Dr. Zeman added, “Old Hong Kong is the first new attraction to open in 2012; it is the culmination of nearly 2 years of in-depth research and a meticulous design process aimed at creating “edutaining” presentations of diverse aspects of life in the old days, from clothing, food, shelter, transportation, culture to entertainment. By bringing these collective memories to life, Old Hong Kong is at once a giant history classroom and a celebration of Hong Kong People’s indefatigable gung-ho spirit.”

Themed after the streetscape and architectural styles of Hong Kong from the 1950s to the 1970s, Old Hong Kong spans nearly 40,000 square feet in an area adjacent to the cable car station in the Waterfront. Mr. Donald Tsang, Chief Executive of the HKSAR, joined Dr. Allan Zeman at today’s launch ceremony, which was styled after the traditional grand opening celebration for local businesses. The Chief Executive said, “Ocean Park is widely recognized for its remarkable achievements in education and animal conservation. Now with the opening of Old Hong Kong, the Park will help young people learn about Hong Kong’s cultural history, the everyday life of an earlier generation and a wonderful bygone era. Millions of visitors to Hong Kong can also travel back in time to personally explore the Hong Kong of old.”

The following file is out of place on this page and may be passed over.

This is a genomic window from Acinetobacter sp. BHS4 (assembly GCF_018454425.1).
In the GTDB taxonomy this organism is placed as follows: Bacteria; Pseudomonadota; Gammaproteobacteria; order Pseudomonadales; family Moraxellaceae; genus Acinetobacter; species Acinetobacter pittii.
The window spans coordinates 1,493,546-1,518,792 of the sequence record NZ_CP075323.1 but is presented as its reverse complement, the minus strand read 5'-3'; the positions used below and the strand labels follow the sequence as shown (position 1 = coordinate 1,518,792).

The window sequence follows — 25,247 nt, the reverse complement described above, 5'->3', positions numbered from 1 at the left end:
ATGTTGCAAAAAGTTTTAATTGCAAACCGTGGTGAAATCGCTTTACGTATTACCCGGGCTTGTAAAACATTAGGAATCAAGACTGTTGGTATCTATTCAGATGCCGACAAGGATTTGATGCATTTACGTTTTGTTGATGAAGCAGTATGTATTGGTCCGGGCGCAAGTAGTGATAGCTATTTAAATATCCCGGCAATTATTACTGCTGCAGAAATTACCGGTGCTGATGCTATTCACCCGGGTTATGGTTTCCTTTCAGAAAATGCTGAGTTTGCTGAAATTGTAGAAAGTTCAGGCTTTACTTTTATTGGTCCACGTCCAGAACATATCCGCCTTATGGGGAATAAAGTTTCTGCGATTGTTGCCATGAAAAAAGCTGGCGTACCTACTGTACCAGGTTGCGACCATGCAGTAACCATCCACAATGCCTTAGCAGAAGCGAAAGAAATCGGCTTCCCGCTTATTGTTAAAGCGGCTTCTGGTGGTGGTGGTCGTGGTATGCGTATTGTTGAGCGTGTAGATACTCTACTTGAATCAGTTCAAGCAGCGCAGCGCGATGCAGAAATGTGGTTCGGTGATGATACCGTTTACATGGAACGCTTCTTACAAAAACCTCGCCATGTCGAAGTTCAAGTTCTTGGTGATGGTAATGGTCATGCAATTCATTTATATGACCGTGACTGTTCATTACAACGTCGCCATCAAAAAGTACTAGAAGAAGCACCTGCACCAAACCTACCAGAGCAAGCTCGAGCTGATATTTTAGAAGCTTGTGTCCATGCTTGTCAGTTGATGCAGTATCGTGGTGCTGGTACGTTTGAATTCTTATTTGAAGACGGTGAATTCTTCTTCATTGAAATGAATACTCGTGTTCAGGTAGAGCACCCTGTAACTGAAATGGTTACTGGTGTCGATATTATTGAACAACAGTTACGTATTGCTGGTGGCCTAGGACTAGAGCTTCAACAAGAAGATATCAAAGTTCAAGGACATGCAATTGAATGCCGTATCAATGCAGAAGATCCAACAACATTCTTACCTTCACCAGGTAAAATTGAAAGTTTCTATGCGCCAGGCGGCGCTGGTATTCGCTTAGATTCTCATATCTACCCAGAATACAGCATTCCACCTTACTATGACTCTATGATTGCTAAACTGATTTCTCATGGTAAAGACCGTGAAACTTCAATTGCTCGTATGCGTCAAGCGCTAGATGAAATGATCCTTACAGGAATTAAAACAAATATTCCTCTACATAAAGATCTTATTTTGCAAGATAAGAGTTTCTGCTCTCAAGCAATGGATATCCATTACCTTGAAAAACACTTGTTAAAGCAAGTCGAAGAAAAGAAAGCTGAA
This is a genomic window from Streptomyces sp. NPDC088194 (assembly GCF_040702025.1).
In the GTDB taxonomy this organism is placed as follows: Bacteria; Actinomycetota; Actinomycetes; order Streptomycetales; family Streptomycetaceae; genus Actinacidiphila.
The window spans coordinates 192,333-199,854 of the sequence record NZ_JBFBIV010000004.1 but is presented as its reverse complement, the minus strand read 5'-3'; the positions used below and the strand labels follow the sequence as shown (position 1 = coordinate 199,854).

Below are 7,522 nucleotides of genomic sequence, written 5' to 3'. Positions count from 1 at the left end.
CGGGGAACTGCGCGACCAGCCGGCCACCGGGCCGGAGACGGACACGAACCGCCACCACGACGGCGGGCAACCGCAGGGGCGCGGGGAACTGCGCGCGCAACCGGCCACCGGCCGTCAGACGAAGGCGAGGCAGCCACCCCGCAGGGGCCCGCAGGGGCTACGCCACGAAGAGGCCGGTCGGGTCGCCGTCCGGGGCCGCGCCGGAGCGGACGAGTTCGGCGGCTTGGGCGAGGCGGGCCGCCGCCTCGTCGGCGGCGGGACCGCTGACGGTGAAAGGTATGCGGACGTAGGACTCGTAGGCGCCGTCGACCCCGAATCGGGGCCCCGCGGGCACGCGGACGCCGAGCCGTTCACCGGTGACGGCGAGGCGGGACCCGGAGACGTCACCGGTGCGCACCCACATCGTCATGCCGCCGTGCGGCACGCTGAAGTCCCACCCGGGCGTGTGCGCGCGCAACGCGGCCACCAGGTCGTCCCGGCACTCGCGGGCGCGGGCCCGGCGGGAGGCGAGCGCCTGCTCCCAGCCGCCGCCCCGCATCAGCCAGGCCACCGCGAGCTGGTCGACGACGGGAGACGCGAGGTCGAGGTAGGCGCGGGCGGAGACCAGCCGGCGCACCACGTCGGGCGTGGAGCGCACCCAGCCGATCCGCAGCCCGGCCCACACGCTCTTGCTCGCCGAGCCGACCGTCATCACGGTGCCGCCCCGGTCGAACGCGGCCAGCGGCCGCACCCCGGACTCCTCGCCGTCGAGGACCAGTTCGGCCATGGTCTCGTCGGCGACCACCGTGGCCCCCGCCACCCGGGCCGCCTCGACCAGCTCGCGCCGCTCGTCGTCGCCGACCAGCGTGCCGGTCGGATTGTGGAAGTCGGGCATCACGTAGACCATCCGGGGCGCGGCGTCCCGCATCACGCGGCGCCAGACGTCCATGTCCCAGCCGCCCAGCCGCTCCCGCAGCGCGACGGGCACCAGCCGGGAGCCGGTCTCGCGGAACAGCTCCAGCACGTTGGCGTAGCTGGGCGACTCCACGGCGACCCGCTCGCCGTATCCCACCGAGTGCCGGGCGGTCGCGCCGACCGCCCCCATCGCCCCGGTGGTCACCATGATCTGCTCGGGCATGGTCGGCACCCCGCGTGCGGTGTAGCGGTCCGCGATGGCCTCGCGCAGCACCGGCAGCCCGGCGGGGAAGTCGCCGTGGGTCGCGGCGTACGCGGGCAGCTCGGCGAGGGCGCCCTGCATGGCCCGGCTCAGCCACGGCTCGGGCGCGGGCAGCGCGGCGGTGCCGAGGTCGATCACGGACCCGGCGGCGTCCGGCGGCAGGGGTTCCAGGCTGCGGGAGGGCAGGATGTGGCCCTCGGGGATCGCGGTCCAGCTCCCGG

Other honourable guests at the launch ceremony of Old Hong Kong included Mrs. Carrie Lam Cheng Yuet-ngor, GBS, JP, Secretary for Development; Ms. Rosanna Law, Acting Commissioner for Tourism; Mr. Kevin Wong, Managing Director of Kee Wah Bakery; Mr. Tom Mehrmann, Chief Executive of Ocean Park; Mr. Matthias Li, Deputy Chief Executive of Ocean Park; and artists Mr. Wu Fung, Mr. Joe Junior, Mr. Eric Tsang, Ms. Jennifer Tse and Ms. Annie Liu. They all helped to celebrate the Hong Kong spirit embodied in Old Hong Kong before enjoying a tour of the new attraction.